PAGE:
Tuesday, July 29, 2008

Answer to yesterday's puzzles

In lieu of writing my own post today I am simply going to repost my brother Mike's comment that he left in answer to yesterdays puzzles.
Mike's answers not only include the official correct answers, but also his reasoning and other possible answers he came up with.
I couldn't have written it better myself.
Puzzle #1
1. A young explorer called his expedition chief in great excitement to report that he had just found a golden coin marked 6 B.C. The expedition chief fired him. Why?
Mike's answer:
1. My first thought was that the expedition chief was a pinko liberal who did not want anyone working for him to refer to years by "Before Christ" (BC) and "Anno Domini" (AD), but instead by the terms "Before Common Era" (BCE) and "Common Era" (CE).
But after further reflection I think that in order to mark the coin 6 BC, the coin maker would have to reference an event in the future.
This has often proven hard to do.
I for instance, have a hard time even predicting what the dining facility will serve tomorrow night, much less the birth of my Lord and Savior.
(Though there were a number of prophets who predicted the birth of Christ, we are assuming that none of them minted coins based on this date).
Puzzle #2
2. You are in an airplane which is flying 500 miles an hour through the air. If you throw a ball above you and it spends five seconds in the air, how far behind you will it land?
Mike's answer:
2. This one has me really perplexed.
I've been in some big airplanes.
I've been in planes big enough to hold M2 Bradley fighting vehicles and M1A1 Abrams Main Battle Tanks.
Even in these huge planes I don't think you could get 5 seconds of hang time for a ball throwing it straight up.
So I'll have to make the assumption that the plane has an open cockpit, much like the biplanes of WWI.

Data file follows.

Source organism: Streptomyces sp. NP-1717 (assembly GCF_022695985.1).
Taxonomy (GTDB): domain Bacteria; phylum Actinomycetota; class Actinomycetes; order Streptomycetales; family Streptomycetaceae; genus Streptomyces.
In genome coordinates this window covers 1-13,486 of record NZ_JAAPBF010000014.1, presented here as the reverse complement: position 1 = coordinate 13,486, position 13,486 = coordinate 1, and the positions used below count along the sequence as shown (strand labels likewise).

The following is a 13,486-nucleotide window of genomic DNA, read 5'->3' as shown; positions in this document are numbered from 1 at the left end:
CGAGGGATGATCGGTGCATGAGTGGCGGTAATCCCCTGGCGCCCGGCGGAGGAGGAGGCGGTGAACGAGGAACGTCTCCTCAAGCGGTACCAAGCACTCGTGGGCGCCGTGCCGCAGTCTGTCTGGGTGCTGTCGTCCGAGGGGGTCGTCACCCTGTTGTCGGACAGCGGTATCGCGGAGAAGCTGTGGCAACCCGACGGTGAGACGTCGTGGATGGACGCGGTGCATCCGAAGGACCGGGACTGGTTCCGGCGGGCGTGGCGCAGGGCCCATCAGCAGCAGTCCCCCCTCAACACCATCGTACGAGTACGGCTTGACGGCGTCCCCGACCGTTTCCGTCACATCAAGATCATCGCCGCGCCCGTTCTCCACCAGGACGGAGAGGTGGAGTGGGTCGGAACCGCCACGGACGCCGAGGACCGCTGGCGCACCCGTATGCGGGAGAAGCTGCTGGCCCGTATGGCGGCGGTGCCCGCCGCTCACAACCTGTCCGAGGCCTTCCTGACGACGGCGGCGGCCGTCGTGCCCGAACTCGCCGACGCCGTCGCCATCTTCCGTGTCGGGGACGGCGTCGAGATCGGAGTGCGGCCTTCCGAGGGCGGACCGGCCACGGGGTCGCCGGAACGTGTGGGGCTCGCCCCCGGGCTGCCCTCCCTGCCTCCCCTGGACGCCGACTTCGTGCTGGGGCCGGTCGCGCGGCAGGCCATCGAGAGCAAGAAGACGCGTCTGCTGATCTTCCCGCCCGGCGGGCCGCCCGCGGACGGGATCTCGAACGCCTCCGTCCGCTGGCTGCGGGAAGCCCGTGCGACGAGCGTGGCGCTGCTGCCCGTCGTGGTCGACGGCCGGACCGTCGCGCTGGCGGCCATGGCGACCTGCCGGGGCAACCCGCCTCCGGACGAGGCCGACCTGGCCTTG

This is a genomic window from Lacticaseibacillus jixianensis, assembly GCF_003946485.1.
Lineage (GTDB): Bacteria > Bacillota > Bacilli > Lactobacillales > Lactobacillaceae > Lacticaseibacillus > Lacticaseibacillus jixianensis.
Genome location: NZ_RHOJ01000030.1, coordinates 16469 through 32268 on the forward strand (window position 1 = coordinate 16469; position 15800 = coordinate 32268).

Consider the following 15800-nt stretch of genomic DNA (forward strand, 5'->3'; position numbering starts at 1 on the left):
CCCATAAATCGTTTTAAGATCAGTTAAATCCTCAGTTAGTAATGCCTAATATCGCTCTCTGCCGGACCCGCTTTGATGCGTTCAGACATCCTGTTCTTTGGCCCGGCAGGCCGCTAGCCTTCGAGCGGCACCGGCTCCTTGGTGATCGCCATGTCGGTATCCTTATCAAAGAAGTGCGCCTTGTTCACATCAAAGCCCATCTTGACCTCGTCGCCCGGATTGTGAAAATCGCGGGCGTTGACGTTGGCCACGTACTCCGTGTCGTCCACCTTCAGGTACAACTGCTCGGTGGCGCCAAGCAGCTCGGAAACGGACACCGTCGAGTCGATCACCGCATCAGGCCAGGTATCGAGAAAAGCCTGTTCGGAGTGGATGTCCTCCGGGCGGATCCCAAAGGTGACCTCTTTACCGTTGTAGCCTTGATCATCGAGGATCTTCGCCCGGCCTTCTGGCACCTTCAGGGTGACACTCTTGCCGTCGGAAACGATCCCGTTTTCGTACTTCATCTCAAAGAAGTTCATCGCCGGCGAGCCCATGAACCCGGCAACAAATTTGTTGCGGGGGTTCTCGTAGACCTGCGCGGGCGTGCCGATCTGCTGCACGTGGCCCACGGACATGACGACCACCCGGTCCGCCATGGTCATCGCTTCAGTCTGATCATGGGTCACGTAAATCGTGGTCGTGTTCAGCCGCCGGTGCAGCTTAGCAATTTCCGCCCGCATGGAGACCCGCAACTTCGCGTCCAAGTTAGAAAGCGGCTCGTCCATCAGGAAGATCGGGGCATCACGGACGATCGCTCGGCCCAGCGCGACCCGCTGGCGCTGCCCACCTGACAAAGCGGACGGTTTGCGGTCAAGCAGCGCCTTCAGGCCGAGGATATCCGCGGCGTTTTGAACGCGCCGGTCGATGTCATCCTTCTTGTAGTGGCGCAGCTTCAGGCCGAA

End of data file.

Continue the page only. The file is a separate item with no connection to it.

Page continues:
With an open cockpit, if you were traveling at 500 mph per hour and threw the ball straight up, the air moving along the fuselage of the plane would instantly stop the upward movement of the ball and propel it toward the aft of the plane where it may or may not hit the tail fin further deflecting the ball and making this question even harder.
It would be virtually impossible to avoid this effect, no matter how hard you threw it up.
You could minimize the effect by launching it ultra fast, but then the ball would probably stay up in the air for longer than 5 seconds.
Then, even if you could throw it up and avoid all these dilemmas, you'd still have to know the elevation of the plane and even current barometric pressure and wind speed which could also affect the answer.
A swallow might even grab the ball why it was in the air. The swallow could grip it by the husk or skin of the ball.
On the other hand, if you created a plane designed tall enough to let you throw a ball up in the air for 5 seconds, the ball would just fall straight down into your hands so you could catch it.
You'll have to give me more data, to include how many swallows there are in the area and how good they are at gripping things by the husk before I can even try to figure this one out.
(Mike would probably also want to know if they were african swallows or european swallows, and I don't know, so we'll go with the simple answer that it would fall straight down).
Puzzle #3
3. These words follow a logical progression:
Which of these could be next?
Mike's answer:
3. The pattern might be that the first four words have vowels as the second character.
The next four would have vowels as the third character, so the next word would have to be Squander, followed by a word like brother which also has a vowel as the third character.
Or it might be that the words all start with the first 3 letters of the days of the week.
In this case, the answer would be Satiate.
(Again Mike is right with the answer being that they all start with the same letters as days of the week).


lekiM said...

my husband is smart and funny. Hilariuos even! What a catch!-N

lekiM said...

My dad is awesome!!!!!!!!!!!!